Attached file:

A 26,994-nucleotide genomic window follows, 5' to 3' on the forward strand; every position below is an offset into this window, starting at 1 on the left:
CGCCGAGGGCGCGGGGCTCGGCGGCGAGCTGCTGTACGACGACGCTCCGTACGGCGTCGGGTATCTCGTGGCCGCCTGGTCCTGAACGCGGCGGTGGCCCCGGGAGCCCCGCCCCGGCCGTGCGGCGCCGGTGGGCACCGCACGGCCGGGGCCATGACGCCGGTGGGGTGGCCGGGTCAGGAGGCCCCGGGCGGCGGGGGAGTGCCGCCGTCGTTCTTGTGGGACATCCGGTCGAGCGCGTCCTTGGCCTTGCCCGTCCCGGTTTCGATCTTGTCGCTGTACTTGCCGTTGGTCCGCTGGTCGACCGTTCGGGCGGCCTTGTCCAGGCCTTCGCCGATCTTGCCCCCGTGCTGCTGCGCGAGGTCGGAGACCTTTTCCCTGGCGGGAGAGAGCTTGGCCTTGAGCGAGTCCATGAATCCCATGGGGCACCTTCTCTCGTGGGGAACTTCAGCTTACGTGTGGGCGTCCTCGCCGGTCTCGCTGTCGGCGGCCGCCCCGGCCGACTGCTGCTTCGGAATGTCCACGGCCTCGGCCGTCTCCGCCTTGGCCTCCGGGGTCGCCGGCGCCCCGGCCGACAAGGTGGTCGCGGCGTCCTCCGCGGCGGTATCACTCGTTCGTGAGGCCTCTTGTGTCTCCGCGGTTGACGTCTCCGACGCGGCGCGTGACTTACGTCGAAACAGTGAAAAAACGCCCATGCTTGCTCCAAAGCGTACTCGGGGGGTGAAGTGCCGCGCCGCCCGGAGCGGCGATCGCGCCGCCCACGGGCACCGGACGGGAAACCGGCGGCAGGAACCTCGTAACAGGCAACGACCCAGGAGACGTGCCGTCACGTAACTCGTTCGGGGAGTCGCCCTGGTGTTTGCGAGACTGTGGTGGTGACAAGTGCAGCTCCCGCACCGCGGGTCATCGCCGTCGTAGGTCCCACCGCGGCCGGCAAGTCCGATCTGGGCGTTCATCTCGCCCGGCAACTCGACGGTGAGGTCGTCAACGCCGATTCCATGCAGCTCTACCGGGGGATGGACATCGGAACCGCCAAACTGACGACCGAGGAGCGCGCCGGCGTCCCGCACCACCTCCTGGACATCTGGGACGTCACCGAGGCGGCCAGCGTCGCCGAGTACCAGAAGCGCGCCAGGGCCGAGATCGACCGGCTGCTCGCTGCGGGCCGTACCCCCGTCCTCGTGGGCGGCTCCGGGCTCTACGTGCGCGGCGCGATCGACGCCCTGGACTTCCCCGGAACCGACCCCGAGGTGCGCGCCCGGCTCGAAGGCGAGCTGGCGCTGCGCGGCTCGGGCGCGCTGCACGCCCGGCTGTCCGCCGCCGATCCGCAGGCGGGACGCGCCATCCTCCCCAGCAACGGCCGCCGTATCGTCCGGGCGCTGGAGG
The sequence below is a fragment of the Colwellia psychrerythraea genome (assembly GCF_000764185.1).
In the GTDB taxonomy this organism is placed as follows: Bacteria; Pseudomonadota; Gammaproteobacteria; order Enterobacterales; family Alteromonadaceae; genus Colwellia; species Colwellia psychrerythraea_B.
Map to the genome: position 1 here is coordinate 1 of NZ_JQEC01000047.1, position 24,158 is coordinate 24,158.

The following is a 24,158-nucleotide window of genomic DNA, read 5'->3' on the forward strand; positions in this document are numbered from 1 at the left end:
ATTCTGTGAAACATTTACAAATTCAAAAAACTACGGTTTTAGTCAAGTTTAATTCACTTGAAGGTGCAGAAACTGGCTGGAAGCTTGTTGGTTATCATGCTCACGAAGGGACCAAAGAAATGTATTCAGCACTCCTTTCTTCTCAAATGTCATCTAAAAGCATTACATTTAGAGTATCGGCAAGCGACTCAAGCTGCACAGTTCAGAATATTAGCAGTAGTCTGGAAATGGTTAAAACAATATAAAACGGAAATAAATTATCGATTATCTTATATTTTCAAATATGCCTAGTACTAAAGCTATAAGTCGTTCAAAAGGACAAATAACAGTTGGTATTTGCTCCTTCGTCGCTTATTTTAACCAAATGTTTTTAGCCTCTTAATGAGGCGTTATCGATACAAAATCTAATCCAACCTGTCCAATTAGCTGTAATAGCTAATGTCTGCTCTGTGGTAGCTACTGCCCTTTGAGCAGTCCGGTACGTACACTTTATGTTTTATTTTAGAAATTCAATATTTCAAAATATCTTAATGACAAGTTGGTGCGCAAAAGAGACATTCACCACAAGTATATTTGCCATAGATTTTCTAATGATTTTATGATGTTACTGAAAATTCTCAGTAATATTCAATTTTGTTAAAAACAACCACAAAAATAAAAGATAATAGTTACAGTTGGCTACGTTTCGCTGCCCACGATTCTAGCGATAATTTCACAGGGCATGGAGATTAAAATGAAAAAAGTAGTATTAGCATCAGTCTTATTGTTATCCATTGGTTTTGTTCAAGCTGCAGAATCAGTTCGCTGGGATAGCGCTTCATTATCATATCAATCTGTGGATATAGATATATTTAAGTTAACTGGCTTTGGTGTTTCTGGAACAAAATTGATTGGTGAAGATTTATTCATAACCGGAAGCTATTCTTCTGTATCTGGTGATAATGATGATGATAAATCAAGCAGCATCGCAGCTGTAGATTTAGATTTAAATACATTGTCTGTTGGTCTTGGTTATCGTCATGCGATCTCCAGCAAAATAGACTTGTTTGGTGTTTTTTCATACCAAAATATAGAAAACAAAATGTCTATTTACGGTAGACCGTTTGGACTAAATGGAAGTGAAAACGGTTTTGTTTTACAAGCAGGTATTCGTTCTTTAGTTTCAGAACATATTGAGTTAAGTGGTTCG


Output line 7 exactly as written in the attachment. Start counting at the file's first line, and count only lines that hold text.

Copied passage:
ATTCTGTGAAACATTTACAAATTCAAAAAACTACGGTTTTAGTCAAGTTTAATTCACTTGAAGGTGCAGAAACTGGCTGGAAGCTTGTTGGTTATCATGCTCACGAAGGGACCAAAGAAATGTATTCAGCACTCCTTTCTTCTCAAATGTCATCTAAAAGCATTACATTTAGAGTATCGGCAAGCGACTCAAGCTGCACAGTTCAGAATATTAGCAGTAGTCTGGAAATGGTTAAAACAATATAAAACGGAAATAAATTATCGATTATCTTATATTTTCAAATATGCCTAGTACTAAAGCTATAAGTCGTTCAAAAGGACAAATAACAGTTGGTATTTGCTCCTTCGTCGCTTATTTTAACCAAATGTTTTTAGCCTCTTAATGAGGCGTTATCGATACAAAATCTAATCCAACCTGTCCAATTAGCTGTAATAGCTAATGTCTGCTCTGTGGTAGCTACTGCCCTTTGAGCAGTCCGGTACGTACACTTTATGTTTTATTTTAGAAATTCAATATTTCAAAATATCTTAATGACAAGTTGGTGCGCAAAAGAGACATTCACCACAAGTATATTTGCCATAGATTTTCTAATGATTTTATGATGTTACTGAAAATTCTCAGTAATATTCAATTTTGTTAAAAACAACCACAAAAATAAAAGATAATAGTTACAGTTGGCTACGTTTCGCTGCCCACGATTCTAGCGATAATTTCACAGGGCATGGAGATTAAAATGAAAAAAGTAGTATTAGCATCAGTCTTATTGTTATCCATTGGTTTTGTTCAAGCTGCAGAATCAGTTCGCTGGGATAGCGCTTCATTATCATATCAATCTGTGGATATAGATATATTTAAGTTAACTGGCTTTGGTGTTTCTGGAACAAAATTGATTGGTGAAGATTTATTCATAACCGGAAGCTATTCTTCTGTATCTGGTGATAATGATGATGATAAATCAAGCAGCATCGCAGCTGTAGATTTAGATTTAAATACATTGTCTGTTGGTCTTGGTTATCGTCATGCGATCTCCAGCAAAATAGACTTGTTTGGTGTTTTTTCATACCAAAATATAGAAAACAAAATGTCTATTTACGGTAGACCGTTTGGACTAAATGGAAGTGAAAACGGTTTTGTTTTACAAGCAGGTATTCGTTCTTTAGTTTCAGAACATATTGAGTTAAGTGGTTCG